Japanese stocks slide, trade subdued as investors await Fed meeting

Credit: REUTERS/KIM KYUNG-HOON

Japan's Nikkei dropped to a 1-1/2-week low in choppy trade on Tuesday but most investors stayed on the sidelines ahead of a U.S. central bank policy decision later in the week.

By Ayai Tomisawa

TOKYO, June 18 (Reuters) - Japan's Nikkei dropped to a 1-1/2-week low in choppy trade on Tuesday but most investors stayed on the sidelines ahead of a U.S. central bank policy decision later in the week.

The Nikkei share average .N225 ended 0.7% lower at 20,972.71, the lowest close since June 7. The broader Topix .TOPX dropped 0.7% to 1,528.67.

Trading was subdued, however, with only 1 billion shares changing hands, against a daily average last month of around 1.4 billion.

Expectations that the Federal Reserve will start cutting interest rates has helped global markets recover from heavy selling sparked by intensifying global trade disputes.

While the Fed is unlikely to cut rates at its two-day meeting, ending on Thursday, its concluding statement will be analysed for clues on possible near-term moves to ease, analysts said.

"The market has nearly priced in hopes for a U.S. rate cut eventually since the Fed chairman made remarks on June 4 suggesting a lower rate," said Takuya Takahashi, a strategist at Daiwa Securities, adding that the Nikkei will likely trade around 21,500 in relief if the decision is in line with market hopes.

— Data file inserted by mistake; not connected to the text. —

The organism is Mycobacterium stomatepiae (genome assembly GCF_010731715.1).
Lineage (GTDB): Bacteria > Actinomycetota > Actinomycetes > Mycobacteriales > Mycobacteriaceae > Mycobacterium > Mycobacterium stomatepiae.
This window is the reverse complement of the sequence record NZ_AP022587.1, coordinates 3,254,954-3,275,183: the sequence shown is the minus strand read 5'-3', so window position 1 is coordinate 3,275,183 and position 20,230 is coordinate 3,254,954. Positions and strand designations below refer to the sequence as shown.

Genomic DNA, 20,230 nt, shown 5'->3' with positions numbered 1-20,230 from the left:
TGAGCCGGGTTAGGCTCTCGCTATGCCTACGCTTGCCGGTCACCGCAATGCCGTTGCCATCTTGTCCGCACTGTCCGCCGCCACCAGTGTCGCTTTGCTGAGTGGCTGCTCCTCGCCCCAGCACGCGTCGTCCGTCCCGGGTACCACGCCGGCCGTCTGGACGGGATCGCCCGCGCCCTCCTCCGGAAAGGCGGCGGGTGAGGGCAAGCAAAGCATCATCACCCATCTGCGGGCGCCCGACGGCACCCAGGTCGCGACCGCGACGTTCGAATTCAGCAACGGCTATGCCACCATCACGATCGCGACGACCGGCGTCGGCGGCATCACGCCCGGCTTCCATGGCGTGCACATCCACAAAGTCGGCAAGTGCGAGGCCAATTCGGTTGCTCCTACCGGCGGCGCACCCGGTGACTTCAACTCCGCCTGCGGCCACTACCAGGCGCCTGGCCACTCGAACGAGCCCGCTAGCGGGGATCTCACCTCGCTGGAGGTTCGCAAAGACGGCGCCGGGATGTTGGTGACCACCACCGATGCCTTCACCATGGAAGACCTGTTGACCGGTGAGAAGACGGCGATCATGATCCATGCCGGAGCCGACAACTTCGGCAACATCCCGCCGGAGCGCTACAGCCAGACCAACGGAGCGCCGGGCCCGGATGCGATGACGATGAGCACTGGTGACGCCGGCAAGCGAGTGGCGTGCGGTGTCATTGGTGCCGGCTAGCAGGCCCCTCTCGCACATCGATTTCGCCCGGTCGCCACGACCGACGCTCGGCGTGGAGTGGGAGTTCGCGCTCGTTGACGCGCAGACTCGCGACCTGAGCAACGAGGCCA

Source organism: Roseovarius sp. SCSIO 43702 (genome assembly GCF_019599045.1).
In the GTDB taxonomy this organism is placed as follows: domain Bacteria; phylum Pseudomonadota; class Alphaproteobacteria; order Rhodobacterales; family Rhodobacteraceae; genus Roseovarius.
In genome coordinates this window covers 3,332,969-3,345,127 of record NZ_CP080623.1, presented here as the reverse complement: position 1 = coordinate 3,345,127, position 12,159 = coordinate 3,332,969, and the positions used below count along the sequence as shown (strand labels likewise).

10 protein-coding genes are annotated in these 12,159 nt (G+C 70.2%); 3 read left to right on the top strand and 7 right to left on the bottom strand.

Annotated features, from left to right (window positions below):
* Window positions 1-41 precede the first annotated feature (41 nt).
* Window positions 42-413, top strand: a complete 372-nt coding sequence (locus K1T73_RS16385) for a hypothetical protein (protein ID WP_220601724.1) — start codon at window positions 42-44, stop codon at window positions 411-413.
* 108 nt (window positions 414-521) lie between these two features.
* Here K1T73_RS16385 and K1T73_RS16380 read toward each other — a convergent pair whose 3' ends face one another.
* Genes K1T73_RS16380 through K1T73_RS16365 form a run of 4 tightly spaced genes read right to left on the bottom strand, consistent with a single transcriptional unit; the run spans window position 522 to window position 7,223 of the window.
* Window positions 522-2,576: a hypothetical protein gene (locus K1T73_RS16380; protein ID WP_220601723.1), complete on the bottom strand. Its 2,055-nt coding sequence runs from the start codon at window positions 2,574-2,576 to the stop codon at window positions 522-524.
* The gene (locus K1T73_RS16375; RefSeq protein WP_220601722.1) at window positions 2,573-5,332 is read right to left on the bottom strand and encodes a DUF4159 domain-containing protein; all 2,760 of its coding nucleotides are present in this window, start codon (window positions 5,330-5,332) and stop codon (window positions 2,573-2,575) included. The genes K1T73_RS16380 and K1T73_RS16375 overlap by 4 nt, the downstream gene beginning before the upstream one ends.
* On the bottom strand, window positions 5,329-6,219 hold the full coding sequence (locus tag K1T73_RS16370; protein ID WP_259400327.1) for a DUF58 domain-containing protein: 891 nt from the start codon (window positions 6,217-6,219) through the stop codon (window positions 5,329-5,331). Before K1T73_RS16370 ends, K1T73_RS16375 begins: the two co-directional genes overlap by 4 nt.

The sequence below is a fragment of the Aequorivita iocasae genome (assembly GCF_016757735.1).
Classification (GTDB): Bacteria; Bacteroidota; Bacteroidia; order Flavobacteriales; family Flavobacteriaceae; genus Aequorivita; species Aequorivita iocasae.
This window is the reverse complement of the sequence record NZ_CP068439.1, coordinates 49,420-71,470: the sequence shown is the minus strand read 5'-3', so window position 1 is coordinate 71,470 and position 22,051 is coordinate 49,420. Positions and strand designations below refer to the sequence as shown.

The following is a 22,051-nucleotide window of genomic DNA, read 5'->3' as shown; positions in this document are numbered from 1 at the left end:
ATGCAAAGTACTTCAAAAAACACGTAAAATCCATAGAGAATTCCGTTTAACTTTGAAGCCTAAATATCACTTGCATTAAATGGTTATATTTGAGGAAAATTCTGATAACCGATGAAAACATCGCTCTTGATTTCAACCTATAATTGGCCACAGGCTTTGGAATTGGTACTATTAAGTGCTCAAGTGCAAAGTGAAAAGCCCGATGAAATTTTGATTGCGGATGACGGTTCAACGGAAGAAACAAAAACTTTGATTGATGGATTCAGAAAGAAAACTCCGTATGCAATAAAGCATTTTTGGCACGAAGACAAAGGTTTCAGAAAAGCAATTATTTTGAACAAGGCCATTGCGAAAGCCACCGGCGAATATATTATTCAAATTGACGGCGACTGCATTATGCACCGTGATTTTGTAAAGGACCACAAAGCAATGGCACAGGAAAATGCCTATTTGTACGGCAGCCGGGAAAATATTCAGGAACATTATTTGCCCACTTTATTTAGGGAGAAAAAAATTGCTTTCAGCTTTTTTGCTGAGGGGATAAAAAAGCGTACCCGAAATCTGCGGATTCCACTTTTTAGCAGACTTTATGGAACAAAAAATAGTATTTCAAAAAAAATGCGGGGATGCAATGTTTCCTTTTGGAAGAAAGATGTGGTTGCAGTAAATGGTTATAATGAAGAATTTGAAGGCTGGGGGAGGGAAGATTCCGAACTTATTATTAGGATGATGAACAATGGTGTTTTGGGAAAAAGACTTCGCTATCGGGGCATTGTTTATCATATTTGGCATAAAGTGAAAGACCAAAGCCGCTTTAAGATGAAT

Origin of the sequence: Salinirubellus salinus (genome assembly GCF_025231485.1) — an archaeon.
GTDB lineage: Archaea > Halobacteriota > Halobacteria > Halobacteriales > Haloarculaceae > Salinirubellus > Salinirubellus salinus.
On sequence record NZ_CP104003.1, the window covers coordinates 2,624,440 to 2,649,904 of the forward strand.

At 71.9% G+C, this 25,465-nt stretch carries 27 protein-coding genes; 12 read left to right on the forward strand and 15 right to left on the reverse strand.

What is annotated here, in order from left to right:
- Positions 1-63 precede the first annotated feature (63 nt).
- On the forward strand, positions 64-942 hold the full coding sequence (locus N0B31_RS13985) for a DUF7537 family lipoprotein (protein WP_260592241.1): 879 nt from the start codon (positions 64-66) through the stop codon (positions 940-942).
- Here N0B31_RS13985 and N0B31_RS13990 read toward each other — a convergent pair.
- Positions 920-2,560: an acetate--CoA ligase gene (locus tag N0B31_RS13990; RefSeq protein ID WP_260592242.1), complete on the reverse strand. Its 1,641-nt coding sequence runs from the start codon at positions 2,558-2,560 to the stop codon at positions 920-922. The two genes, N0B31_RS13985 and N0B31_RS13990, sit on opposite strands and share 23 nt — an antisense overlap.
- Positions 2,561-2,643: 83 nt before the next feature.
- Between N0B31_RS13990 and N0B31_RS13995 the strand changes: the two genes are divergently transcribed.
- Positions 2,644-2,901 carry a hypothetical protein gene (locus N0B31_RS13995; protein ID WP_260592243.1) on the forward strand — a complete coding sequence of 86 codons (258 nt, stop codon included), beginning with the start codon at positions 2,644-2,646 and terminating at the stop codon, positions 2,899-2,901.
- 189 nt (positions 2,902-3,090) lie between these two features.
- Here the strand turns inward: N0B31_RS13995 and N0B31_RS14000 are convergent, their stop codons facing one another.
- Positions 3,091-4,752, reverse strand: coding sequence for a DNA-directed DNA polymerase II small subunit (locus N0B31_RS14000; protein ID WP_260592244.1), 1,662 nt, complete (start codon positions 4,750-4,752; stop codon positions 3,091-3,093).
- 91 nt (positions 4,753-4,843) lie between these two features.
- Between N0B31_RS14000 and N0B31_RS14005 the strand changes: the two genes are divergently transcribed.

Insurers underperformed on expectations for lower rates. Japan Post Insurance 7181.T declined 1.2% and T&D Holdings 8795.T skidded 1.1%.

Outperforming the broader market, Tsuruha Holdings 3391.T, a drugstore operator, jumped 4% after it said it expects its net profit to grow 5.1% to 26.1 billion yen for the year ending May 2020.

Exporters were mixed, with Nintendo Co 7974.T rising 0.7%, Sony Corp 6758.T shedding 0.2% and Tokyo Electron 8035.T dropping 1%.

Tateru Inc 1435.T, whose employees were involved in hundreds of cases of tampering with customer loan documents last year, tumbled 18.6% after the Nikkei business daily reported that the land ministry decided to suspend operations.

(Editing by Simon Cameron-Moore)

((ayai.tomisawa@thomsonreuters.com; 81-3-6441-1875; Reuters Messaging: ayai.tomisawa.thomsonreuters.com@reuters.net))

The views and opinions expressed herein are the views and opinions of the author and do not necessarily reflect those of Nasdaq, Inc.

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